A common scenario in which explicitness is useful is checking against the possible values for content types to make sure you are observing all the kinds of data that you expect—and only those kinds. 

For example, it’s a good idea to check specific actions that users take in a SaaS application to make sure that a data type hasn’t been added or removed without your team knowing it. This step is especially important when working with a new type of data or code for an event type because frequently more information needs to be conveyed alongside: why was it added, and does it change the meaning of the other events?

Factor #3: the third E

Finally, no data quality testing framework is of much value unless implementing it and its tests is smooth and easy. 

Tests of the same kind should be defined and presented in the same way so you can share, compare, and combine them with minimal effort and no confusion. That lets you focus on what the tests mean instead of how to get them working in your environment.

The mechanisms for expressing and running them should be independent of, but interoperable with, the other parts of your data stack. And, once again, they should be efficient – if a test is defined relative to the data itself rather than the backend, you can use it to test data from multiple sources as long as the data is all of the same type. 

If your tests do all this, they have the third E of great data quality testing: extensibility.

Why extensibility?

You should be able to take action based on the results of your tests.

For example, a test failure should be able to stop a pipeline run from loading bad data into production or send an alert to a team that can investigate. 

You should also be able to let other data stakeholders add their own knowledge to the tests so the tests can encompass everything your organization knows about the dataset.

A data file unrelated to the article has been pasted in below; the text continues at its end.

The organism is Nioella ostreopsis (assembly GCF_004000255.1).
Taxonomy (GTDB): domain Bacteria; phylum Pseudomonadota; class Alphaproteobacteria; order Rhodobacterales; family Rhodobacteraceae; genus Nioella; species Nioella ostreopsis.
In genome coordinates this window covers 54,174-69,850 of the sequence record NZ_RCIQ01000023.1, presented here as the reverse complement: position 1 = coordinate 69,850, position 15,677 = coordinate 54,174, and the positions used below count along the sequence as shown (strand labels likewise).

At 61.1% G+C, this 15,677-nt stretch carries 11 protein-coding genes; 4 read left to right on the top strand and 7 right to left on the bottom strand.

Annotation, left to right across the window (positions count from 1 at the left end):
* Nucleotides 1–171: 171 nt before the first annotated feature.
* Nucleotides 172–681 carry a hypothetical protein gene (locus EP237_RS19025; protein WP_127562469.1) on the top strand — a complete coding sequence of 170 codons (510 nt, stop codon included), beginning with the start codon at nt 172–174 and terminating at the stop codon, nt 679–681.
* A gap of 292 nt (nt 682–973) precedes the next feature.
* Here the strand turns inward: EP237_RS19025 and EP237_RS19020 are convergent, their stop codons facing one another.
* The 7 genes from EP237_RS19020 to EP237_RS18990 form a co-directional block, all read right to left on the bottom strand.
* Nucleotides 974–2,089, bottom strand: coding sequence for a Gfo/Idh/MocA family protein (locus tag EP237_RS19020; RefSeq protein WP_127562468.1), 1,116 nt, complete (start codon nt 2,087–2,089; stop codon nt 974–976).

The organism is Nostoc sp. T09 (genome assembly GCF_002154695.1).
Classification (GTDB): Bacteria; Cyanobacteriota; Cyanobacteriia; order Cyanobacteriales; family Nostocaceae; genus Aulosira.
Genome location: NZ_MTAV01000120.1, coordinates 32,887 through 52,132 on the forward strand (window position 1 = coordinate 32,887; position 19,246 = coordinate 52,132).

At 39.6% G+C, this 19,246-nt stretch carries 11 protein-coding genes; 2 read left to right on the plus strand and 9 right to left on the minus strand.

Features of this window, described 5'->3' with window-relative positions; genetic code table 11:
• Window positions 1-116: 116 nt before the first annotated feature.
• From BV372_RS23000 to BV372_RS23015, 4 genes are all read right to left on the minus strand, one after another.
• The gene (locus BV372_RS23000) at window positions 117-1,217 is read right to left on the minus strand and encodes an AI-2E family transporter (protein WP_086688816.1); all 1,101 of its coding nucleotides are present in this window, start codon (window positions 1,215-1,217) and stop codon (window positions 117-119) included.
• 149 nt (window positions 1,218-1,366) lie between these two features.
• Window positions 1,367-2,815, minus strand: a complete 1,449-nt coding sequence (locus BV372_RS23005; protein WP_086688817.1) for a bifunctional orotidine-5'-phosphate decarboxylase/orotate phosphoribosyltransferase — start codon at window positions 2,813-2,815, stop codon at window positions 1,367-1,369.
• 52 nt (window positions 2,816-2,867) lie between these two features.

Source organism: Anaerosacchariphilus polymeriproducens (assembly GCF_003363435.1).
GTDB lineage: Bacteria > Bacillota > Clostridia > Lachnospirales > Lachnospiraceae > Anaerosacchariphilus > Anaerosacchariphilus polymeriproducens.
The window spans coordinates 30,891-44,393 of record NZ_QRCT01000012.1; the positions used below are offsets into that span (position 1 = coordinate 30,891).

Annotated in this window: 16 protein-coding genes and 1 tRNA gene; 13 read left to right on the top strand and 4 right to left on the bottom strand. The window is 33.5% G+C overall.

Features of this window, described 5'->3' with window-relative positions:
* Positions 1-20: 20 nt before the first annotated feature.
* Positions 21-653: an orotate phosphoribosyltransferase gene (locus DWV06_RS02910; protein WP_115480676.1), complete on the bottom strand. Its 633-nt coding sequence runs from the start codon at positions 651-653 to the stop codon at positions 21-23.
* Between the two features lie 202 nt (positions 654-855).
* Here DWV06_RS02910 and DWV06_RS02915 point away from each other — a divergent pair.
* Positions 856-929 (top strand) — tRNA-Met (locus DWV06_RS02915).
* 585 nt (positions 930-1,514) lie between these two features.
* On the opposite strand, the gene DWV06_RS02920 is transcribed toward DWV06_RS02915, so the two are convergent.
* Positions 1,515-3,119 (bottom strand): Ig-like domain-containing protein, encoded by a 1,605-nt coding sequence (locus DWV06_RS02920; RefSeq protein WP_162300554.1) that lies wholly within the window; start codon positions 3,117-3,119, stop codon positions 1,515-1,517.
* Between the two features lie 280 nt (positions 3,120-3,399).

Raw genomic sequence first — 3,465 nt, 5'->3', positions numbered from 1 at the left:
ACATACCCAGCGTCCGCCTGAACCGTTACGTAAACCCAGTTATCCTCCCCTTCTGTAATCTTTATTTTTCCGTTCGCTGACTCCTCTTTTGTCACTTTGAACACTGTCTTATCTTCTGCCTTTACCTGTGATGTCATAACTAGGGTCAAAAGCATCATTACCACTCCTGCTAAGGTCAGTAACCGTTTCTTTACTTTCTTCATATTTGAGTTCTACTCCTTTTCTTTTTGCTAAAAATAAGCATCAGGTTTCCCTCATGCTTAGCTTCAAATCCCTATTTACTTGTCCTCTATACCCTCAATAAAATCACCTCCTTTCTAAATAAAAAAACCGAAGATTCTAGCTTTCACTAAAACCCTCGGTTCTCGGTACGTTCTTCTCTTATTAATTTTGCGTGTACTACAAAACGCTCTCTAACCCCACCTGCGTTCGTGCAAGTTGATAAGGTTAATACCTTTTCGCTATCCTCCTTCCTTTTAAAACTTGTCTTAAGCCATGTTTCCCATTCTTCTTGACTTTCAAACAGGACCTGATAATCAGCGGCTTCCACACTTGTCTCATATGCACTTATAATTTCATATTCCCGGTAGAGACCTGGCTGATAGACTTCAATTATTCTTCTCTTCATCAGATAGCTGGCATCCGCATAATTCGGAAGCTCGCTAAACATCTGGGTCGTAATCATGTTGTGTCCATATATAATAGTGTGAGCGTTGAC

Both of these actions need your test framework to be comparable, efficient, and interoperable with your data stack and workflows.

What you get when you have all three E’s

Here are the benefits of using a data quality test framework and tests that embody the three E’s of expressiveness, explicitness, and extensibility:

  • Precision
    You can be highly specific in the aspect or aspects of your data you choose to test, thereby minimizing the kind of ambiguity that can skew results.

  • Flexibility
    Data testing needs are rarely static. A good test is one that you can adjust as your needs change.

  • Continuity
    When your tests are accessible and easy to understand, they serve as a shared repository of knowledge that stakeholders from any team can count on to help them advance their goals. 

Expectations embody all three E’s of data quality testing. They’re declarative statements that set clear, specific parameters around what aspect of your data you’re testing. They’re written in plain language, so you don’t have to be a data engineer to understand them. And implementing them couldn’t be easier with GX Cloud.

Try GX Cloud to take advantage of Expectations at your organization.